4D BIM for Construction

Jon Berkoe

Recent Posts

Use of 4D Modeling in Simulating Plant Construction Operations

Posted by Jon Berkoe on Mar 11, 2016 5:04:53 PM

Achieving a breakthrough in construction planning-improving safety and efficiency?

Every construction project is different and the current planning methods result in many operational challenges not being discovered until the last few days before the relevant work has to be done. The desired breakthrough can only be achieved by adding a new dimension to the current planning methods- one that enables everyone on the project to SEE and to easily understand exactly what will be going on ahead of time.  4D planning does exactly that, and therefore makes this breakthrough a reality.

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4D is a Critical Tool for Reducing the Cost of Construction

Posted by Jon Berkoe on Jul 23, 2015 11:00:00 AM

If Contractors do not effectively implement 4D with BIM, the cost of construction for almost any substantial project – building, infrastructure, industrial – is higher than it needs to be.  Money is being wasted, time is being wasted, and sometimes safety is being compromised.  BIM enables increasingly more advanced, more intelligent designs.  Constructing that design is also increasingly more complex - the congestion of time, material, people, equipment, and space creates unforeseen problems - this is common and continuous.  It would seem obvious that many of these problems could be identified and averted if planning was effective.  And if these problems were averted then money and time would be saved.  But how can planning be effective if a schedule is done “1-dimensionally”, line by line, hundreds of activity connections spanning pages on top of pages?  How can a scope of work with say 20 (or more) activities in the same physical area occurring at the same time be well understood?  Or how can the safety risk of a crane operating overhead be adequately accounted for when it doesn’t even appear on the schedule?  Truth is, no matter how detailed and visually appealing the BIM model, if it doesn’t clearly show the “when” for every activity of construction then how do we know there are not going to be problems, potentially avoidable problems?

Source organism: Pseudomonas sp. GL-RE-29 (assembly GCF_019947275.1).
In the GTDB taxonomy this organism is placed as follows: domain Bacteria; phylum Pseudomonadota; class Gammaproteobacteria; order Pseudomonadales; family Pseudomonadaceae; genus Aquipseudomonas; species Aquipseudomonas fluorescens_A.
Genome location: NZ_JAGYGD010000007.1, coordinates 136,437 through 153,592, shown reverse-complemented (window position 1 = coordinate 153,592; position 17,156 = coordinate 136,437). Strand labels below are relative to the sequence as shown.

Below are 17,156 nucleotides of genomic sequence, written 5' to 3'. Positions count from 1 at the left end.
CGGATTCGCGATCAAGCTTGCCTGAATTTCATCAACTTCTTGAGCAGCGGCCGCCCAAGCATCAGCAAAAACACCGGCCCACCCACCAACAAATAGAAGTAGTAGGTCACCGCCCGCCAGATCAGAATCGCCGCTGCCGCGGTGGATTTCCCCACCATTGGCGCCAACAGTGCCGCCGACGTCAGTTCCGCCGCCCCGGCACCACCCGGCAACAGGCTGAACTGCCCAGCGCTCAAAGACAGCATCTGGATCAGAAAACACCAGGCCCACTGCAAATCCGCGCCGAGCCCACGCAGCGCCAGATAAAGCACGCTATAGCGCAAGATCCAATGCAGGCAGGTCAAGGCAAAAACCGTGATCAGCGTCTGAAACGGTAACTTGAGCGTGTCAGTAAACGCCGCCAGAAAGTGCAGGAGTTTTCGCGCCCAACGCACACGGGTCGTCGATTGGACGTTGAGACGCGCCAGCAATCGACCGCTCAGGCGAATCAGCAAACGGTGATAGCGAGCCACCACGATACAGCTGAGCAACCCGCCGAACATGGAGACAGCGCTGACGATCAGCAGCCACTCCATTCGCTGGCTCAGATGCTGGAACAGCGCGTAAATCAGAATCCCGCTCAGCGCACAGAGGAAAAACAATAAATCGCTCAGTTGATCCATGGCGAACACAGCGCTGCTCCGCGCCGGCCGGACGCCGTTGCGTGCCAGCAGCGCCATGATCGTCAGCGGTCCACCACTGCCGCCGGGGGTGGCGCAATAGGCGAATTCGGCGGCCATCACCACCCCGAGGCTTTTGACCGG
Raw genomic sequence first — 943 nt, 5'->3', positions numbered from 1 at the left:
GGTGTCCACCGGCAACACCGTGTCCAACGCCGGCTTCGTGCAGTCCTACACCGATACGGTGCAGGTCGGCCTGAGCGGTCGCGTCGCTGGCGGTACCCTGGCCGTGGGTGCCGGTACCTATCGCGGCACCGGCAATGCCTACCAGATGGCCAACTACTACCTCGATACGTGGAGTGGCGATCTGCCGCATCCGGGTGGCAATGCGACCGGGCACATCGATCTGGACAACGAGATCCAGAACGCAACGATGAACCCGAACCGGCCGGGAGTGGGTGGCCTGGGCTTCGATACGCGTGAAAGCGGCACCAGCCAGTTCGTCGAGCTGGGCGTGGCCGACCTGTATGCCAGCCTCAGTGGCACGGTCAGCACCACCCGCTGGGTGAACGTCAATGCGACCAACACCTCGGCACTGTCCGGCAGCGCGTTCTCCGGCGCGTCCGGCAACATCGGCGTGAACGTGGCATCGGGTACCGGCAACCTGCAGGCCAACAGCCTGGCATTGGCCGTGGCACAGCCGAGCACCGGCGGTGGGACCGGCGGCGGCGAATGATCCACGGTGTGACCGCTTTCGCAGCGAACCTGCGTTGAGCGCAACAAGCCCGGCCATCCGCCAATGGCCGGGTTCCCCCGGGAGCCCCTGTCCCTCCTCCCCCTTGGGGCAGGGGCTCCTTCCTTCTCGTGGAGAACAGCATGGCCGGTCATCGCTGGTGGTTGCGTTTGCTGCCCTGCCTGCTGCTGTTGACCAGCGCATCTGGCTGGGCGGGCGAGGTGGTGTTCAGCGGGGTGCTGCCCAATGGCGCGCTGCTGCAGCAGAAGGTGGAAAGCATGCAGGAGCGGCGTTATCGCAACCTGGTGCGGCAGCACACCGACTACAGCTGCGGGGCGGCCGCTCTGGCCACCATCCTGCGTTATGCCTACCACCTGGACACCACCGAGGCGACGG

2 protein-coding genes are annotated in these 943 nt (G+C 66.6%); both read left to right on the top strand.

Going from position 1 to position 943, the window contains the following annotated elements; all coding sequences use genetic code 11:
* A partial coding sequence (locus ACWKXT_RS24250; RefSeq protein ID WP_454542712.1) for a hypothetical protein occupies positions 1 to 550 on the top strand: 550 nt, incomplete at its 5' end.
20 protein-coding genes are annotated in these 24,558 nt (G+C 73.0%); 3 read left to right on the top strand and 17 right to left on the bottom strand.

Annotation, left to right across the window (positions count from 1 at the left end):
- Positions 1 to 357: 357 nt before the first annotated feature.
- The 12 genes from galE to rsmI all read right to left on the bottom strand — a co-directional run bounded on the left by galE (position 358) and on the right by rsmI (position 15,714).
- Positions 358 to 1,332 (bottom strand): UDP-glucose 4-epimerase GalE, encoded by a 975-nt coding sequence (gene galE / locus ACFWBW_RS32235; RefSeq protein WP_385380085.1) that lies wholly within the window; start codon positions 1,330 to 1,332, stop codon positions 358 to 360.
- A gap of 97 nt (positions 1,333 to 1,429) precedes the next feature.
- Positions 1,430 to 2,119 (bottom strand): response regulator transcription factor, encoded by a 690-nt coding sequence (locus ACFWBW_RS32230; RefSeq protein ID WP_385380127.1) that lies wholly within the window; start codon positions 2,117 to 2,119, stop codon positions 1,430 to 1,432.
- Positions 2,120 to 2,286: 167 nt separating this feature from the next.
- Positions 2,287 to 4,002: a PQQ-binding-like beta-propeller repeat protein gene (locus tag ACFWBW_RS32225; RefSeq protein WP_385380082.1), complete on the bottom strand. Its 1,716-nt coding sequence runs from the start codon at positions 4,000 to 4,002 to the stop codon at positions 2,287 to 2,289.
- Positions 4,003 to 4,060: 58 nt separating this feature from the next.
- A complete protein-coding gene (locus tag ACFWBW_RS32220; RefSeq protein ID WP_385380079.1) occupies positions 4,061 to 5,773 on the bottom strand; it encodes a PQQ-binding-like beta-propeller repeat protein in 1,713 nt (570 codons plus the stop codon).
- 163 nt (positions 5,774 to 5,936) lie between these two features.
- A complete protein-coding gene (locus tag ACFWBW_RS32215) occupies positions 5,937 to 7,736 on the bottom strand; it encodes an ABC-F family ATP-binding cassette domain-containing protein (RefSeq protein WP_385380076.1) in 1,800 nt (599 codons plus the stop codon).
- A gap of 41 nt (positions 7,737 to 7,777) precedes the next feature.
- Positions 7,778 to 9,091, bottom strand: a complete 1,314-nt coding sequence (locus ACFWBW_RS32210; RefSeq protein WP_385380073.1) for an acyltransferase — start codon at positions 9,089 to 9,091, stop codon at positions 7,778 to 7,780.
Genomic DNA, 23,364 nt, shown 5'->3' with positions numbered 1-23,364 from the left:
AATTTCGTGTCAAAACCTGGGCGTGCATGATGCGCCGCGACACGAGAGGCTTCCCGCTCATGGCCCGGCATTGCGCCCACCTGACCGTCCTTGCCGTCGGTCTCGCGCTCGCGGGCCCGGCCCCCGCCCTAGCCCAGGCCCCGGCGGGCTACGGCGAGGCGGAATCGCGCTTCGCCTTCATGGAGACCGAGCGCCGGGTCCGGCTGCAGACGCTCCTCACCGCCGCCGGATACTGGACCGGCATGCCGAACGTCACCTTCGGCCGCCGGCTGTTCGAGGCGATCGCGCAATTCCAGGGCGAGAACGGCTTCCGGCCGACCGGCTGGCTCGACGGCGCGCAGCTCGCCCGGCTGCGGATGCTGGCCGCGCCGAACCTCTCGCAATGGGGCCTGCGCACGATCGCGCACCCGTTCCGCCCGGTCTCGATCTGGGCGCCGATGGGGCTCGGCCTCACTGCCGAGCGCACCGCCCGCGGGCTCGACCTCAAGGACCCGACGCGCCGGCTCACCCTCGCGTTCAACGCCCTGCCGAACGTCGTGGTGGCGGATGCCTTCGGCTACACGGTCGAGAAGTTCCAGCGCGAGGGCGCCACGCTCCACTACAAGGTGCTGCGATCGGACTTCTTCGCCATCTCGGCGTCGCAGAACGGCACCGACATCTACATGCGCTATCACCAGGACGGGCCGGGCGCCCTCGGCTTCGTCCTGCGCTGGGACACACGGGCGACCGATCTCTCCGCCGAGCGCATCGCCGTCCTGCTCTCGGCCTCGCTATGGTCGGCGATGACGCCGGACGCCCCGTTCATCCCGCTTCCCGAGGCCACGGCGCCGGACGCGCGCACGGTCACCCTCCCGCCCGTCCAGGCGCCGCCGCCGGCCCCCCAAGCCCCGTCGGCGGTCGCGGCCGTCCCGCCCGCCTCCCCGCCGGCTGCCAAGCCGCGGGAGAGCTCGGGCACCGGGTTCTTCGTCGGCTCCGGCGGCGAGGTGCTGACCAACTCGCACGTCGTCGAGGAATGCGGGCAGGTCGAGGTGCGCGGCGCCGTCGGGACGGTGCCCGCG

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Building a 4D Strategy on Top of VDC Principles

Posted by Jon Berkoe on Nov 13, 2014 3:37:34 PM

I like to think of Virtual Design & Construction (VDC) as a process that ideally flows through a project, digitally (i.e., virtually) creating, collecting, transporting, and delivering project data from design through construction.  The VDC process includes software, hardware, and people – ideally all in the proper configurations and locations to allow for cooperative participation, and enabled to deliver a high performing (i.e., optimized) constructed facility.  In this context you could say that if BIM is the car then VDC is the driver.  While there are a multitude of toolsets and techniques used, in my opinion there are essentially four “foundational” principles that provide a set of basic requirements for a well-designed and well executed VDC-enabled project.  Simply put, these are as follows –

  1.  Flow of information – data must flow continuously and non-selectively between project phases and  users.
  2.  Measurement/Control – data must be traceable and easily controlled, and allow for performance  metrics to be measured.
  3.  Impact on Construction – VDC should drive a construction process that meets schedule, reduces  cost, increases quality and minimizes risk.
  4.  Accessibility – VDC should enable data to be accessed by everyone involved in the project  (designers, planners, buyers, managers, builders, etc.) at the point of use and in the format required.

In this context, 4D planning is arguably the most critical aspect of VDC, in that it purposefully ties the schedule progress to the design/build progress, thus enabling a timely, accurate, and useful construction plan.  In order to align with the above VDC principles and fulfill the requirements for successful implementation, the 4D approach should align with an equally important set of basic principles, which I would suggest are as follows -

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Can BIM Help You Sleep Better?

Posted by Jon Berkoe on Oct 14, 2014 7:30:00 AM

Is BIM a Project Manager's best friend?  Maybe, maybe not.  I think it depends on the project and depends on the manager.

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